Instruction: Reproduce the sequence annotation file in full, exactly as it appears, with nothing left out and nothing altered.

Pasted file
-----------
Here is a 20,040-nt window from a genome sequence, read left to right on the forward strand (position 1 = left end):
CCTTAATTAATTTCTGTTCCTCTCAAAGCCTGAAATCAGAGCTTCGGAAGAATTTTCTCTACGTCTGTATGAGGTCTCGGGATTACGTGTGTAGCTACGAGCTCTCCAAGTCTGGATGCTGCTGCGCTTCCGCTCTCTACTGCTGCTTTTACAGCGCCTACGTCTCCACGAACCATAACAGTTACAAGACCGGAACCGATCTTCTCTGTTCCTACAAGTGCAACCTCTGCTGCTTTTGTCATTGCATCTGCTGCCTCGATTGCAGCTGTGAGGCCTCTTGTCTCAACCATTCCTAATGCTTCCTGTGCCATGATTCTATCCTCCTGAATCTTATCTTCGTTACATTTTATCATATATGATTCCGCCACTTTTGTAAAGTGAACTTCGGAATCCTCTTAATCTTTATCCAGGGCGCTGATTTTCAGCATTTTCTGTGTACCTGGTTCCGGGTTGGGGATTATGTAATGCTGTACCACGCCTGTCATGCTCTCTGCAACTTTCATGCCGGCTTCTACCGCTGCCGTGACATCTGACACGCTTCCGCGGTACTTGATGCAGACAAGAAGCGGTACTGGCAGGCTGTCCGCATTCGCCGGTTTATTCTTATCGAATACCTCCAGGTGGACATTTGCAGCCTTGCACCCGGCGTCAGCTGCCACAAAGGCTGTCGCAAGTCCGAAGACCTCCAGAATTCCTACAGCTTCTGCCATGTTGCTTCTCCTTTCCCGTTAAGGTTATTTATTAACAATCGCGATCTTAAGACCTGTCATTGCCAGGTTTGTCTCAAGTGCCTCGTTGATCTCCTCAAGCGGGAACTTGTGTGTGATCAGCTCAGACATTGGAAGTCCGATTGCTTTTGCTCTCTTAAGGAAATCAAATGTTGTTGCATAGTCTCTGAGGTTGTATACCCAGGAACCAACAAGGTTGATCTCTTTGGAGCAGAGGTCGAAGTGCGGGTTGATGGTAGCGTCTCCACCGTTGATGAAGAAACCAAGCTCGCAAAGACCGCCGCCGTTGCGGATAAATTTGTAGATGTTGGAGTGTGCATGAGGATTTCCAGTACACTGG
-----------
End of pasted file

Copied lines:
Here is a 20,040-nt window from a genome sequence, read left to right on the forward strand (position 1 = left end):
CCTTAATTAATTTCTGTTCCTCTCAAAGCCTGAAATCAGAGCTTCGGAAGAATTTTCTCTACGTCTGTATGAGGTCTCGGGATTACGTGTGTAGCTACGAGCTCTCCAAGTCTGGATGCTGCTGCGCTTCCGCTCTCTACTGCTGCTTTTACAGCGCCTACGTCTCCACGAACCATAACAGTTACAAGACCGGAACCGATCTTCTCTGTTCCTACAAGTGCAACCTCTGCTGCTTTTGTCATTGCATCTGCTGCCTCGATTGCAGCTGTGAGGCCTCTTGTCTCAACCATTCCTAATGCTTCCTGTGCCATGATTCTATCCTCCTGAATCTTATCTTCGTTACATTTTATCATATATGATTCCGCCACTTTTGTAAAGTGAACTTCGGAATCCTCTTAATCTTTATCCAGGGCGCTGATTTTCAGCATTTTCTGTGTACCTGGTTCCGGGTTGGGGATTATGTAATGCTGTACCACGCCTGTCATGCTCTCTGCAACTTTCATGCCGGCTTCTACCGCTGCCGTGACATCTGACACGCTTCCGCGGTACTTGATGCAGACAAGAAGCGGTACTGGCAGGCTGTCCGCATTCGCCGGTTTATTCTTATCGAATACCTCCAGGTGGACATTTGCAGCCTTGCACCCGGCGTCAGCTGCCACAAAGGCTGTCGCAAGTCCGAAGACCTCCAGAATTCCTACAGCTTCTGCCATGTTGCTTCTCCTTTCCCGTTAAGGTTATTTATTAACAATCGCGATCTTAAGACCTGTCATTGCCAGGTTTGTCTCAAGTGCCTCGTTGATCTCCTCAAGCGGGAACTTGTGTGTGATCAGCTCAGACATTGGAAGTCCGATTGCTTTTGCTCTCTTAAGGAAATCAAATGTTGTTGCATAGTCTCTGAGGTTGTATACCCAGGAACCAACAAGGTTGATCTCTTTGGAGCAGAGGTCGAAGTGCGGGTTGATGGTAGCGTCTCCACCGTTGATGAAGAAACCAAGCTCGCAAAGACCGCCGCCGTTGCGGATAAATTTGTAGATGTTGGAGTGTGCATGAGGATTTCCAGTACACTGG